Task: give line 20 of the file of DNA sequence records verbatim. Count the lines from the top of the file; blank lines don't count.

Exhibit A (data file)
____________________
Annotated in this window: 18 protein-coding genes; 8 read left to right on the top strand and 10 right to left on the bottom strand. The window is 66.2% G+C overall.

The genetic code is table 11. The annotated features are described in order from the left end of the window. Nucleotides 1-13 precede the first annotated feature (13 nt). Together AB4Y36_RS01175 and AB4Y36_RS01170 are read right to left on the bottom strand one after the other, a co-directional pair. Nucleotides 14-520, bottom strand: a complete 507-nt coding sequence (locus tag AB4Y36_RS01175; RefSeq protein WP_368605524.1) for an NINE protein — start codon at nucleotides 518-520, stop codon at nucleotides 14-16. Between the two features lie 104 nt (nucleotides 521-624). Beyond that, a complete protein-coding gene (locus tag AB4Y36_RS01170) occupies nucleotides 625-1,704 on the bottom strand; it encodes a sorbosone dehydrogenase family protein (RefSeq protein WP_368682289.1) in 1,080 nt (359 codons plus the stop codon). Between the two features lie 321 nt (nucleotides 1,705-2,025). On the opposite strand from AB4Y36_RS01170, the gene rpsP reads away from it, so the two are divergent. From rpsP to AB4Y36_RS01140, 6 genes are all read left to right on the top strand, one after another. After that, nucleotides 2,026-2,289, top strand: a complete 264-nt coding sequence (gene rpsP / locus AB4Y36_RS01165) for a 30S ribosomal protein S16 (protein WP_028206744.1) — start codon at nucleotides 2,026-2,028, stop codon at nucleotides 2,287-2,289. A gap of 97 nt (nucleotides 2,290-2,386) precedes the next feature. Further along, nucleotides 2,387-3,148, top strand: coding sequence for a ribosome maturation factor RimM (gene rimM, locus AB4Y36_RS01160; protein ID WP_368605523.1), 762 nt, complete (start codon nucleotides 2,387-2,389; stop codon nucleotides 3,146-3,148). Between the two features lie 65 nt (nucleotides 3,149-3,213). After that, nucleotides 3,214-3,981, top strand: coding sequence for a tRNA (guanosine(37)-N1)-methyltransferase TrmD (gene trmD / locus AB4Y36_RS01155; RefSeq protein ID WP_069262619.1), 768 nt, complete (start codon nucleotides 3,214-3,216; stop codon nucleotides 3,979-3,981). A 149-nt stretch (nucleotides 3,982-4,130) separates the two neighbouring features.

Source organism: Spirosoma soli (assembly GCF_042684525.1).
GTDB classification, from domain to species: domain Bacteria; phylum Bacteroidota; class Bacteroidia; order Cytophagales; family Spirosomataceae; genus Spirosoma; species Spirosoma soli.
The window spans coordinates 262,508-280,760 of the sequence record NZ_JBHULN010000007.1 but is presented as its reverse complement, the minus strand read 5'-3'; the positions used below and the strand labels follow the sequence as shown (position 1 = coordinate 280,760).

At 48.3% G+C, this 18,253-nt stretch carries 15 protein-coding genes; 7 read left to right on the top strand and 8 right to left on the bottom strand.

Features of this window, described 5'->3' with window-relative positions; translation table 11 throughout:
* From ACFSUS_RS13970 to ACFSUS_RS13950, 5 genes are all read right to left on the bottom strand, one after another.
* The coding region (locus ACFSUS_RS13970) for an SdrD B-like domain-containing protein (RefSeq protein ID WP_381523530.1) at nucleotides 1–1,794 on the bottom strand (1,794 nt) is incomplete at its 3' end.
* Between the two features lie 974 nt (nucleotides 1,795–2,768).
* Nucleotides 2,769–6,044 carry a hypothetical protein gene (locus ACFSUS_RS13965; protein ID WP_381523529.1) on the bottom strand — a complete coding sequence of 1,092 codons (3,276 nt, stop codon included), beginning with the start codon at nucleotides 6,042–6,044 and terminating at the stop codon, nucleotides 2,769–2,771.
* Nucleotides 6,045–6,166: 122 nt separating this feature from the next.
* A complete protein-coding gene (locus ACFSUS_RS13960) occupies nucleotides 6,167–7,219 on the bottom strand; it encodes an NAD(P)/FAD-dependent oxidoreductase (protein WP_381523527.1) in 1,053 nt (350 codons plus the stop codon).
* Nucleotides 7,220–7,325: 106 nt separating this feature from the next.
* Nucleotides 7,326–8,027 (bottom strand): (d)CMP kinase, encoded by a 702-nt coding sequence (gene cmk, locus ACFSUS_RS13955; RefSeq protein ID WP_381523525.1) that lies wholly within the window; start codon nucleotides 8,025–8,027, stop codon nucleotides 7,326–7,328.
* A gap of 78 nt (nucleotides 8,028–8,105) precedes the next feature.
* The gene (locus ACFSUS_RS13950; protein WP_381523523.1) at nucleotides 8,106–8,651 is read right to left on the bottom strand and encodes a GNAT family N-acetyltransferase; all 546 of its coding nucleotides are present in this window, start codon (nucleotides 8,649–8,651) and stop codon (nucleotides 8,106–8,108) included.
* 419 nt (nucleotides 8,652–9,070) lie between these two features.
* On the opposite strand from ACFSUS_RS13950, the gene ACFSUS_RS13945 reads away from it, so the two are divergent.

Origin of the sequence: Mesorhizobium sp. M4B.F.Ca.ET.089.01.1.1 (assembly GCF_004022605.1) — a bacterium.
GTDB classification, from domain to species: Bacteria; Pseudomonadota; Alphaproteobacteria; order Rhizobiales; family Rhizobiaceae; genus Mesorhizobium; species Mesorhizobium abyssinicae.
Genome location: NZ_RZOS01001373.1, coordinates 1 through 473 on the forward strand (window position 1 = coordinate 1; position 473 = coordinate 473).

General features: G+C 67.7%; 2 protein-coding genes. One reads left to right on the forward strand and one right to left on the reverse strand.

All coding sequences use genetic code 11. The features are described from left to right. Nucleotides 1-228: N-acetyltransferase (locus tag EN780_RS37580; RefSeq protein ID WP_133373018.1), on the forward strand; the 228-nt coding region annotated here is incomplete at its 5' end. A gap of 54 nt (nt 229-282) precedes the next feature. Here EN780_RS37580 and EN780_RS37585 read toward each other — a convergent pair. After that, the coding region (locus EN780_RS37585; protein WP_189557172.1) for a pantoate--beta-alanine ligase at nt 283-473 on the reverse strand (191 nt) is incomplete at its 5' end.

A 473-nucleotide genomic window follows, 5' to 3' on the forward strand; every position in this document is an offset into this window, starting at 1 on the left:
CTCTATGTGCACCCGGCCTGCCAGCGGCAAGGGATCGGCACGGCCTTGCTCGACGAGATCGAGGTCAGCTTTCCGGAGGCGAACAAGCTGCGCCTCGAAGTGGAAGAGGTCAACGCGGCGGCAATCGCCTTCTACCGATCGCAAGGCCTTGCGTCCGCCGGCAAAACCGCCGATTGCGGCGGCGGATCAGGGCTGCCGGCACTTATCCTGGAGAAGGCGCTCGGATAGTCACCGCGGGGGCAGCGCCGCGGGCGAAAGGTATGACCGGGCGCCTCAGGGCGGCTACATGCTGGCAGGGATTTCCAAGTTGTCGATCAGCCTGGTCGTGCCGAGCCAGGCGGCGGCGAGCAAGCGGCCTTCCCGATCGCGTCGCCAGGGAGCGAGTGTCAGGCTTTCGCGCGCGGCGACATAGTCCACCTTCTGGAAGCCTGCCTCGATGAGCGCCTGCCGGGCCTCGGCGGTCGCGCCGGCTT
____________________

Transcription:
Origin of the sequence: Mesorhizobium sp. M4B.F.Ca.ET.089.01.1.1 (assembly GCF_004022605.1) — a bacterium.